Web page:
Neil Gaiman’s Lady Justice—Volume 1

neil gaimans lady justice volume 1 cover trade paperback
6.5 Overall Score
Story: 6/10
Art: 6/10

Interesting concept and character

Story almost works but doesn't quite make it

Comic Info

Comic Name: Neil Gaiman’s Lady Justice

Publisher:  Super Genius/Tekno Comics

Writer:  C.J. Henderson/Wendi Lee

Artist:  Michael Netzer/Jim Webb/Georges Jeanty/Mike Harris/Steve Lieber

# of Issues: 11

Release Date: 2015

neil gaimans lady justice #1 cover variant

Lady Justice (1) #1 Variant

Reprints Lady Justice (1) #1-11 (September 1995-May 1996).  Justice is blind, but the embodiment of Justice is always seeking an avatar.  Lady Justice shows that sometimes justice can’t be found in the courts.  Taking on the bodies of five women who have been wronged, Lady Justice will seek to expose the truth within deadly gangs, violent drive-bys, and fatal land-grabs.  Justice will be served!

Written by C.J. Henderson and Wendi Lee, Neil Gaiman’s Lady Justice—Volume 1 is a collection of the first volume of the 1990s comic book series based upon characters and ideas created by Neil Gaiman.  Originally published by Tekno Comics, the series features art by Michael Netzer, Jim Webb, George Jeanty, Mike Harris, and Steve Lieber and was reprinted by the Super Genius imprint of MacMillan.

I didn’t read Lady Justice when it was initially released in the 1990s.  It was when I was headed to college and comic books were tight…and I probably wouldn’t have sought it out even if I had ample money.  The comic didn’t interest me much, but reading it over twenty years later, it does have some value.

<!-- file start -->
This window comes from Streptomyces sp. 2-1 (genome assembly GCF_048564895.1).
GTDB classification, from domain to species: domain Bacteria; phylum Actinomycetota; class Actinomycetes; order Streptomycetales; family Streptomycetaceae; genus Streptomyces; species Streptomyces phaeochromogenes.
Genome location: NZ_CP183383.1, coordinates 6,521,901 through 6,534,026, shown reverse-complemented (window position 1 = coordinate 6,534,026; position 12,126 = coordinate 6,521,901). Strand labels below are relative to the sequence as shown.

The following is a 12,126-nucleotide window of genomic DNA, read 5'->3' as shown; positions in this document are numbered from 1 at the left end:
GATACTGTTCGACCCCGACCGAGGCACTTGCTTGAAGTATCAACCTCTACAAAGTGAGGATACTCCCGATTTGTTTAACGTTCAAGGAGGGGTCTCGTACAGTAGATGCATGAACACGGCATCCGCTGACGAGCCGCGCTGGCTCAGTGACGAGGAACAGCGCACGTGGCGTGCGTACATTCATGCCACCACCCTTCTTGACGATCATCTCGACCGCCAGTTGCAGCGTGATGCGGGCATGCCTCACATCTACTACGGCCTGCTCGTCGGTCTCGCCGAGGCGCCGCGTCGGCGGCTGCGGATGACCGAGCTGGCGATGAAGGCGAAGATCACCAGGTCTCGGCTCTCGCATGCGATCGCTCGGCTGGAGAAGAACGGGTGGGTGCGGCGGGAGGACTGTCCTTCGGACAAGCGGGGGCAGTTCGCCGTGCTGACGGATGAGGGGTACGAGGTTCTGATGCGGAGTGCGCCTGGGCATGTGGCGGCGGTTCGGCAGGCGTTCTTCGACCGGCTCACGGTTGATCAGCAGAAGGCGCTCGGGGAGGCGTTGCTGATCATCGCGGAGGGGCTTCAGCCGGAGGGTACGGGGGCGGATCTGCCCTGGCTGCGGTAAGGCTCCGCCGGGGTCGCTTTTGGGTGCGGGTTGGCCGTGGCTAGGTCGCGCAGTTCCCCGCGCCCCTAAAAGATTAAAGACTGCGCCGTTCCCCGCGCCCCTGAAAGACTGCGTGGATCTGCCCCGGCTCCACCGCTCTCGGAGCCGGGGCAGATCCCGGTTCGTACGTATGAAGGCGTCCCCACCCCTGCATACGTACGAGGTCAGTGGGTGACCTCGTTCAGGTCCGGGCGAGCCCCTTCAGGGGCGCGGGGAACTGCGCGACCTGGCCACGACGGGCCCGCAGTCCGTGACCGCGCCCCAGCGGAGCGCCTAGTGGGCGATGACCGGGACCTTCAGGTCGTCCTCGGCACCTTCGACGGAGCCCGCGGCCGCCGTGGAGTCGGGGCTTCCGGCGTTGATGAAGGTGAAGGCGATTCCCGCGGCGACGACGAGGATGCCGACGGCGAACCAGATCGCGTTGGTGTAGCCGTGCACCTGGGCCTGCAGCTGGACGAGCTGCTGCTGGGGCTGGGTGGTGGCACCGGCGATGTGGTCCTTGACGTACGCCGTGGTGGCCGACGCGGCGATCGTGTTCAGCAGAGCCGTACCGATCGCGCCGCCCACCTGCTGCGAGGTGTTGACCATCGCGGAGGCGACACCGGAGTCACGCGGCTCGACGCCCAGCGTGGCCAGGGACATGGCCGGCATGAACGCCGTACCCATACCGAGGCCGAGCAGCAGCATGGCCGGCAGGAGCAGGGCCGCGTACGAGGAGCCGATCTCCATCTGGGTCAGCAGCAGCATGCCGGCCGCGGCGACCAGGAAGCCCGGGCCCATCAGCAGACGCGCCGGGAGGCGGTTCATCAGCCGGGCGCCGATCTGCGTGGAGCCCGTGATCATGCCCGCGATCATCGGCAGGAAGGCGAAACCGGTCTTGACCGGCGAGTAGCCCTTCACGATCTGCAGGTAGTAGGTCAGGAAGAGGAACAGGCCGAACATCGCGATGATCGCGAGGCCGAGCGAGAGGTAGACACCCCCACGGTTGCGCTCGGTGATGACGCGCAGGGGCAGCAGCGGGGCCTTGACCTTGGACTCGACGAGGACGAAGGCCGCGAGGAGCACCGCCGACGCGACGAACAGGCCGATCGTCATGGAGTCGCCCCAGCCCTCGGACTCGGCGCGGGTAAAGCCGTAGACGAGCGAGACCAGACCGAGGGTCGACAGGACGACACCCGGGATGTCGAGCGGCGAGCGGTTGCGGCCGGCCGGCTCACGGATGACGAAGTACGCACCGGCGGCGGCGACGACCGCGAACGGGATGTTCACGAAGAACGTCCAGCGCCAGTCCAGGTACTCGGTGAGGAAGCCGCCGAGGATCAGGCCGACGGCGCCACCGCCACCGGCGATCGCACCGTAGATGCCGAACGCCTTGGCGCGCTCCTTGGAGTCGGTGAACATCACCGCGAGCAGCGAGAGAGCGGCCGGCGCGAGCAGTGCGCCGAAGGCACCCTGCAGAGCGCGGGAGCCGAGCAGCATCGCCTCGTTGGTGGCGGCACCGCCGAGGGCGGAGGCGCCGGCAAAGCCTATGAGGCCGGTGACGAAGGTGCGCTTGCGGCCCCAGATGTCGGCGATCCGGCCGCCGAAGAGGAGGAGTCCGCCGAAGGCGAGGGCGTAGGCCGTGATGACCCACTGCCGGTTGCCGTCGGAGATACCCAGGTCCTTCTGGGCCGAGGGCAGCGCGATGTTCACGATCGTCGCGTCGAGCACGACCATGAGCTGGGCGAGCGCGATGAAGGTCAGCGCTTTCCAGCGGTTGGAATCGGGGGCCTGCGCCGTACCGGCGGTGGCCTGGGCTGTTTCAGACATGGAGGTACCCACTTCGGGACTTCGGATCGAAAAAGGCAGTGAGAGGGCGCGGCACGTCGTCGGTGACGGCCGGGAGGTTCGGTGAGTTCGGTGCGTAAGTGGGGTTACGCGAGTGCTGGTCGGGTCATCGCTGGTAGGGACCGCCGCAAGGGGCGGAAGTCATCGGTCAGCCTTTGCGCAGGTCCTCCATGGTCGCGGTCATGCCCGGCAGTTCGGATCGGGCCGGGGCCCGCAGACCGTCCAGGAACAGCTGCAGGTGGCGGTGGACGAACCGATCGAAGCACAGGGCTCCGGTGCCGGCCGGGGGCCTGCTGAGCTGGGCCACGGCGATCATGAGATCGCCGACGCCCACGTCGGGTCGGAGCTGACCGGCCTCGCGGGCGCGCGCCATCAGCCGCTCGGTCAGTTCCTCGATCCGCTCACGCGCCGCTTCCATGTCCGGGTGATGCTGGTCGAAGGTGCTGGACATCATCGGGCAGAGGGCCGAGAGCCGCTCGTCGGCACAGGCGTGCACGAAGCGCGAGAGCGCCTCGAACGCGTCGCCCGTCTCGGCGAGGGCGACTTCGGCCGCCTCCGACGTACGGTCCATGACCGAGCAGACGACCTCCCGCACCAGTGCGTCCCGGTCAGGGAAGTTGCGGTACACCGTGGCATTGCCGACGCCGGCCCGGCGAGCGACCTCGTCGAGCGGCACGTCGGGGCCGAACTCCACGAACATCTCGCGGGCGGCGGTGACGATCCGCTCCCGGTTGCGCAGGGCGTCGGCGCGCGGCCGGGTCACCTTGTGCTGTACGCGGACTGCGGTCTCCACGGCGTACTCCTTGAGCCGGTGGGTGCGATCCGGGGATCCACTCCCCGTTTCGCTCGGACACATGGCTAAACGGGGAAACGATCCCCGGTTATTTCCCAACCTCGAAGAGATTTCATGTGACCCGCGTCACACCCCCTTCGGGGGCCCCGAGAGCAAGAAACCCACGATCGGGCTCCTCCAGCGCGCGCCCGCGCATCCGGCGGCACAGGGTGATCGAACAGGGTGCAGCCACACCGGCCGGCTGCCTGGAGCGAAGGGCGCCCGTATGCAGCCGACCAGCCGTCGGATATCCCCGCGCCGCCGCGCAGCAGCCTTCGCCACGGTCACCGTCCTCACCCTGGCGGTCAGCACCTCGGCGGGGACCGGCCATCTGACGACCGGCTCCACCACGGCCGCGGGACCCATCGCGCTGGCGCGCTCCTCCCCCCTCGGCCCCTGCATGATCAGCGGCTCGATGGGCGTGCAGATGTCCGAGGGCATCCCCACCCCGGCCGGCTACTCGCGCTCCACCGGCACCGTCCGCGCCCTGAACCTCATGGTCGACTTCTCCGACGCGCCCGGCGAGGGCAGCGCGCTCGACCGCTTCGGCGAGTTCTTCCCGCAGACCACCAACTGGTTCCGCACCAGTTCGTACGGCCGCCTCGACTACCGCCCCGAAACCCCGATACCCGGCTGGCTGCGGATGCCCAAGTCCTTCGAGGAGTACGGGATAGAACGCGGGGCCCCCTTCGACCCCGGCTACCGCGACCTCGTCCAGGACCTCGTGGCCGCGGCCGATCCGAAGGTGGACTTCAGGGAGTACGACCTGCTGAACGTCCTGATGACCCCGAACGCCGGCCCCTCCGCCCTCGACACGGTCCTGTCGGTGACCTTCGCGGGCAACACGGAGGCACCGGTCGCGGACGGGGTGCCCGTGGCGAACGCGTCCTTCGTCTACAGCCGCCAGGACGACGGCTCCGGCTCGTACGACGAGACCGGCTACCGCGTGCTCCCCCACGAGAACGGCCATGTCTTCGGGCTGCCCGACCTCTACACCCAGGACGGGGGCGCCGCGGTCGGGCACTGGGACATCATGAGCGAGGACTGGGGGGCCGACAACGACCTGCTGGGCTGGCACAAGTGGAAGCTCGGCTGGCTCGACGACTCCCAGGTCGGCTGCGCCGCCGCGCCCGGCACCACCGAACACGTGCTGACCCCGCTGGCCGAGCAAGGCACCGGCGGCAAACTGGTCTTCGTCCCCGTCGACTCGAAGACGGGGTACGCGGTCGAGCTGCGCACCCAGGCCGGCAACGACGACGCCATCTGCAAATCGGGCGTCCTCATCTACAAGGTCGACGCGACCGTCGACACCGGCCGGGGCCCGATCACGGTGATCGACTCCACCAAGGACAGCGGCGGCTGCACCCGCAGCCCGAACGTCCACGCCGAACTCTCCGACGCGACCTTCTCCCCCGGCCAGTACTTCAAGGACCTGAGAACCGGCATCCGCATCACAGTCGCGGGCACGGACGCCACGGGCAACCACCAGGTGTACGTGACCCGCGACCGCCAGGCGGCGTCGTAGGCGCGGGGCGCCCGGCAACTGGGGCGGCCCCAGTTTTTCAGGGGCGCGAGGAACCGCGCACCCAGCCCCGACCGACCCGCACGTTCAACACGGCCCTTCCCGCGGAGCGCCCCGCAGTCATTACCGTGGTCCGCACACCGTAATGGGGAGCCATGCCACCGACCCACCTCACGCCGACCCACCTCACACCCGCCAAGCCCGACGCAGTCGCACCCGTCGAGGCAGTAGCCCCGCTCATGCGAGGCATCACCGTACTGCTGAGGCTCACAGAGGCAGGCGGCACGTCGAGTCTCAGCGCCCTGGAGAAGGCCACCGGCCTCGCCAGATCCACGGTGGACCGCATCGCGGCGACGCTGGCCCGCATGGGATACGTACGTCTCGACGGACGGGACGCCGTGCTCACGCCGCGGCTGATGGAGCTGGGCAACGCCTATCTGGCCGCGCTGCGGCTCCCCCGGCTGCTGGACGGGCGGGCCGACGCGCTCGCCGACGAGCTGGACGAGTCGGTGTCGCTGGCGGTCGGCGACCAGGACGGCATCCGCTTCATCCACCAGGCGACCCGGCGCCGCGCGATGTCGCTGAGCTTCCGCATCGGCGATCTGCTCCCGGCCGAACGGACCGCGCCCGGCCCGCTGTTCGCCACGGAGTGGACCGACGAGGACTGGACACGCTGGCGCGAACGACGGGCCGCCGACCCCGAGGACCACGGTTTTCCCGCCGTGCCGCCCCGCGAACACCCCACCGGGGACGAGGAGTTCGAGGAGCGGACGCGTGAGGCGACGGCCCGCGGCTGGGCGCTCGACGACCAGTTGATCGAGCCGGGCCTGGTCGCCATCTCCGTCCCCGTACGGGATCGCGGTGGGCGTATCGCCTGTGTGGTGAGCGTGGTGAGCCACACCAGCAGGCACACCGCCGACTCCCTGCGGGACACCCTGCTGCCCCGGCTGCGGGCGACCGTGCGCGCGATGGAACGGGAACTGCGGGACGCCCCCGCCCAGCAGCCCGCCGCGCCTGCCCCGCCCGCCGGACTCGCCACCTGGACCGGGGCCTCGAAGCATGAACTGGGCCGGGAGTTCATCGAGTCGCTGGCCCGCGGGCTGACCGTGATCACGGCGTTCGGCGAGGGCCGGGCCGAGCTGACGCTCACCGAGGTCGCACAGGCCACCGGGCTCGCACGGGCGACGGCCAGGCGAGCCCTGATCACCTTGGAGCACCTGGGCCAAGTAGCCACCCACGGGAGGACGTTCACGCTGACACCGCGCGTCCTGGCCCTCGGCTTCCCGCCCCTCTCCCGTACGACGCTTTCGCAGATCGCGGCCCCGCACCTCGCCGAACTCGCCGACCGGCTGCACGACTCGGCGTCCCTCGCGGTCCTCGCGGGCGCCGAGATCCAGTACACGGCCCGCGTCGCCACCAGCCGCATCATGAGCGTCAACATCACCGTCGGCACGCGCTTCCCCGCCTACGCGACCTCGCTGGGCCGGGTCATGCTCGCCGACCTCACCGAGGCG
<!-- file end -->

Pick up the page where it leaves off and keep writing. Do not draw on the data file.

neil gaimans lady justice #7 cover

Lady Justice (1) #7

The main interest in Lady Justice had to be the ties to Neil Gaiman.  Though he wasn’t part of the comic book series, he was a hot commodity back in 1995.  The Sandman was going strong and Gaiman was another author proving that comic books could be more than just kids’ stories.  Gaiman created Lady Justice and the titles Mr. Hero and Teknophage for Tekno Comics, but all of the comics were written by other authors.  This leaves me questioning how much Gaiman was involved beyond the initial ideas because the comic isn’t much in his style.

The character of Lady Justice however is an unique idea.  It essentially is like the Captain Universe character at Marvel that could be anyone.  Here, a person (in all cases here a woman) must be wronged and they are both seeking and compelled to seek justice in the crime committed against them or those they know.  This opens up tons of story ideas that also include diving into the idea of the vengeance spirit that is controlling them…but the comic does little to explore that in this collection.

Lady Justice feels both like a high concept comic book and a comic book rooted in the 1990s.  Though those ideas kind of contrast each other, the comic is a bit unusual in its structure and telling, but the presentation is lacking both in writing and art (though many of the covers are quite stylish).  The Lady Justice comic was cancelled after issue #11 (which also featured a crossover story called “The Big Bang” which was not included here), but it was relaunched for a second series which is collected in Neil Gaiman’s Lady Justice—Volume 2.

Author: JPRoscoe View all posts by
Follow me on Twitter/Instagram/Letterboxd @JPRoscoe76! Loves all things pop-culture especially if it has a bit of a counter-culture twist. Plays video games (basically from the start when a neighbor brought home an Atari 2600), comic loving (for almost 30 years), and a true critic of movies. Enjoys the art house but also isn't afraid to let in one or two popular movies at the same time.

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